Border Collies do have some breed specific issues. Some are prone to hip dysplasia, PRA (Progressive Retinal Atrophy) and Collie Eye Anomaly. Many Border Collies are allergic to fleas and some are prone to epilepsy and deafness. Osteochondritis Dissecans (OCD) is a shoulder lameness that can develop between the ages of 4 to 12 months. Border Collies have also been known to work themselves to exhaustion and suffer from heat stroke in the hot weather.

Because Border Collies are very physically active, they are prone to athletic injuries, such as pulled muscles, cruciate ligament ruptures, cuts and punctures, ripped toenails and footpads.

    By Robert Benjamin - Copyright © 2006 Robert W. Benjamin
    There is a website that has great information on Border Collies and most other breeds of dogs. It has details that pertain to a dog breeds health, grooming, living conditions, best food choices and more, the website is called: Dog And Cat Facts, and can be found at this url =>http://www.dogandcatfacts.com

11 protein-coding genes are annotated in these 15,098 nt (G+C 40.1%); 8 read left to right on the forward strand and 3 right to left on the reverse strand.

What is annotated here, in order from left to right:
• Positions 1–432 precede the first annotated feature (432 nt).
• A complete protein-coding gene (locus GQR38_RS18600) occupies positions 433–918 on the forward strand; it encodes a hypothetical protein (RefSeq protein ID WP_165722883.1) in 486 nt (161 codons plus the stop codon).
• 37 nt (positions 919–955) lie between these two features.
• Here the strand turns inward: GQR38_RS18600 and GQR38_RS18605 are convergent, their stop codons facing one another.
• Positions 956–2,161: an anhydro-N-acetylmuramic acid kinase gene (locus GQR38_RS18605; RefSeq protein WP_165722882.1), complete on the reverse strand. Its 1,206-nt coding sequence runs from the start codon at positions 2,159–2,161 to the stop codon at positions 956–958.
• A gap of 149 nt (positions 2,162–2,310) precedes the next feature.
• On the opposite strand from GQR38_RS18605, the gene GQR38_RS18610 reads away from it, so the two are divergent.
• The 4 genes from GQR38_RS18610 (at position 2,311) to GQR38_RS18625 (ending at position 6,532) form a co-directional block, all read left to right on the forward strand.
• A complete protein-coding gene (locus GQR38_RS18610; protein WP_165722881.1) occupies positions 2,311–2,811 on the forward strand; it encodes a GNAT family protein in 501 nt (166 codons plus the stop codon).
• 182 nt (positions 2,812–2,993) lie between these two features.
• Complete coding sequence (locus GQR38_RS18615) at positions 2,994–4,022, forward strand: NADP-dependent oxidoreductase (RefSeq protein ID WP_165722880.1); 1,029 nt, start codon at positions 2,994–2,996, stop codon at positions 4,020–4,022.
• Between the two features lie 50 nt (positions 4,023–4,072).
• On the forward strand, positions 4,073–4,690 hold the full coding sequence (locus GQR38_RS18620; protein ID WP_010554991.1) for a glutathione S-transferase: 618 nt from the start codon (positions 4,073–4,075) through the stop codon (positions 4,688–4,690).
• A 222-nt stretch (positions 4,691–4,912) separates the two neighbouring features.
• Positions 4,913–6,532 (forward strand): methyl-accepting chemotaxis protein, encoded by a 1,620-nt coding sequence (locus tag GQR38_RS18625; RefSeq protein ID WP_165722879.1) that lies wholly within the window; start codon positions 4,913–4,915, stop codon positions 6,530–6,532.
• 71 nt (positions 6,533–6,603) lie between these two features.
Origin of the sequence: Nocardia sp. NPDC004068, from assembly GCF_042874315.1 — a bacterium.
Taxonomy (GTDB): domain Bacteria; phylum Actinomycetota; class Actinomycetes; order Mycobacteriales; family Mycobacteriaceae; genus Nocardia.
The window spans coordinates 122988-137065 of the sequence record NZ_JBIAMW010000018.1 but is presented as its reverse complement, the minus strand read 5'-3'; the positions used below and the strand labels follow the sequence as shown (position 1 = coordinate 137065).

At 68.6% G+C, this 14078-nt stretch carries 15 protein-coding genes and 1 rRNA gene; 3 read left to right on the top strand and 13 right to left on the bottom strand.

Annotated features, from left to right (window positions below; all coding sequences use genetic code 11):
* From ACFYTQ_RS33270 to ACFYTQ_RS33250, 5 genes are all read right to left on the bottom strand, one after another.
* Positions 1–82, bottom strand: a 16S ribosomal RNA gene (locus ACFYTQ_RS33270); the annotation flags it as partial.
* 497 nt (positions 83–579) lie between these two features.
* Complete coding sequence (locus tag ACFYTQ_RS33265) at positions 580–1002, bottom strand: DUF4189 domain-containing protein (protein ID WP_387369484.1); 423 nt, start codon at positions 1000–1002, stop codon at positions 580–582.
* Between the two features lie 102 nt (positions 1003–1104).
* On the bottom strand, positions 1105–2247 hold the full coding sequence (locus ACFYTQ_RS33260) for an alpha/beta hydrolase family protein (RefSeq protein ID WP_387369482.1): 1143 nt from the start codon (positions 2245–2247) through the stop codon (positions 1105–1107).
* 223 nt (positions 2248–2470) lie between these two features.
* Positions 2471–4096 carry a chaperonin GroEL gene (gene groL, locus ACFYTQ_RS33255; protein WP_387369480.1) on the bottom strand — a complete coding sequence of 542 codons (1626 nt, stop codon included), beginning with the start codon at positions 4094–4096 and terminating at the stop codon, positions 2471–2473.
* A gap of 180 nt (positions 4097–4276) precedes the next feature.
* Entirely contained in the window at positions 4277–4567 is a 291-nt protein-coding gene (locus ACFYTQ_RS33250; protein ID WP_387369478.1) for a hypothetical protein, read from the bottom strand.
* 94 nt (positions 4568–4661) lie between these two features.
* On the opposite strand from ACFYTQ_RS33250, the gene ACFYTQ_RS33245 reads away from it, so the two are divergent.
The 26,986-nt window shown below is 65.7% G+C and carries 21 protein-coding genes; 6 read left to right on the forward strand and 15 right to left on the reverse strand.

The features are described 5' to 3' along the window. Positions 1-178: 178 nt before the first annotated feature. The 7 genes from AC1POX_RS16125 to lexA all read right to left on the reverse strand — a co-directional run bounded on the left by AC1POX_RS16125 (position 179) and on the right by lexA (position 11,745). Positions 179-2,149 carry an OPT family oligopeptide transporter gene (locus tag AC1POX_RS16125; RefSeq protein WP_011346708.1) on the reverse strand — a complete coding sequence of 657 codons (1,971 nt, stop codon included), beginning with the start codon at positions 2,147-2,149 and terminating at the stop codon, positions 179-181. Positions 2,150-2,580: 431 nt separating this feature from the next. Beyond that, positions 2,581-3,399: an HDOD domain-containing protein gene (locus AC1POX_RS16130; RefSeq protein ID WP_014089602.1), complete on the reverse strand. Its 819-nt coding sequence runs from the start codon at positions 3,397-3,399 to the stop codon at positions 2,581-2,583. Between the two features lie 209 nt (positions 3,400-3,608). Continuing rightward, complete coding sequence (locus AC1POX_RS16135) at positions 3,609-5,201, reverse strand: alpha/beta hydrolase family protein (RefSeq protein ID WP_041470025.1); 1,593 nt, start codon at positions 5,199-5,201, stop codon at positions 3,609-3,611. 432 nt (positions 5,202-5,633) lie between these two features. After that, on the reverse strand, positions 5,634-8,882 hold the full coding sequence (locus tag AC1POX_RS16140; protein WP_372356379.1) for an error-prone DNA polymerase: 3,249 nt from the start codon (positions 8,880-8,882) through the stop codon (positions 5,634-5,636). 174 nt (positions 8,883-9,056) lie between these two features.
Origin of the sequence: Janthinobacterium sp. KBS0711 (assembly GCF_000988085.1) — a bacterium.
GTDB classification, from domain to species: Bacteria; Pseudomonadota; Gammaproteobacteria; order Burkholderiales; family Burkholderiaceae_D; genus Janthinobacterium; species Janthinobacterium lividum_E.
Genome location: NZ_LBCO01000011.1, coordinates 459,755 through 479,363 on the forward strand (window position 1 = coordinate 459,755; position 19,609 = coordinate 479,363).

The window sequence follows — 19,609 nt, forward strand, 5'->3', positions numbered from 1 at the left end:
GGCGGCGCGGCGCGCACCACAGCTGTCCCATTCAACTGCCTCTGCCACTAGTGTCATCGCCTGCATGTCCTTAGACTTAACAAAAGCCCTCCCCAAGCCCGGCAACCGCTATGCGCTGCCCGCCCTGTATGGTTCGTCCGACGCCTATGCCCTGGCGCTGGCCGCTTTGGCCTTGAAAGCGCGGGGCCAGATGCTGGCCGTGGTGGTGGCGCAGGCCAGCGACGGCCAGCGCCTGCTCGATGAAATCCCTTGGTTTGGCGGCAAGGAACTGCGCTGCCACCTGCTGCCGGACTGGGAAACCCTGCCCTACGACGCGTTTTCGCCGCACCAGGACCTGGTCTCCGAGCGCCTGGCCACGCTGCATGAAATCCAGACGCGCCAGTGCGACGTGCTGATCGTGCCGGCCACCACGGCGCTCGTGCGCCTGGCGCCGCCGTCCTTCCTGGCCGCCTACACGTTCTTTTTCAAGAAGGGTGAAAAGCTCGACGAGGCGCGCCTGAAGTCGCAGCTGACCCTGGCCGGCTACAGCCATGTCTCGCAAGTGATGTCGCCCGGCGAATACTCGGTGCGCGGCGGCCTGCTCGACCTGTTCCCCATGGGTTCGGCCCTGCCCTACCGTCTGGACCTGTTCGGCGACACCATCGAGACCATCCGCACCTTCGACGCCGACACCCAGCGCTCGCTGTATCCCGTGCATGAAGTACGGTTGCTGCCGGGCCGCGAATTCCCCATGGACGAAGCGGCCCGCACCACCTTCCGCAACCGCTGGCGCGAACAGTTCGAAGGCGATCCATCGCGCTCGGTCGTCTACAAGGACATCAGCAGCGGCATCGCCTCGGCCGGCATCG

Article Source: EzineArticles


Friday, February 26, 2016

Differences Between BORDER COLLIES and COLLIES

Border Collies and Collies are dog breeds often confused with each other. Both were originally bred in England and Scotland as farming and herding dogs. Although they have some similarities, they could not be more different from each other.

The Border Collie originated near the border of Scotland and England, thus the name while standard collies are from Northern England and parts of Scotland. Borders are bred to help herd livestock and help around the farm, they are well known for their intelligence and uncanny ability to find lost members of the herd, making them unique among herding dogs. They are very energetic, athletic and agile; these characteristics combined with being smart make them sure winners in dog sports and sheepdog competitions. It is also because of these characteristics, that they need a lot of physical and mental stimulation. Living in a condo or apartment complex simply will not do for this active dog. They are intelligent working dogs that need to have purpose and lots of activities or they can become depressed. Compared to a standard collie, they are more energetic and need a whole lot more physical activity to keep them happy.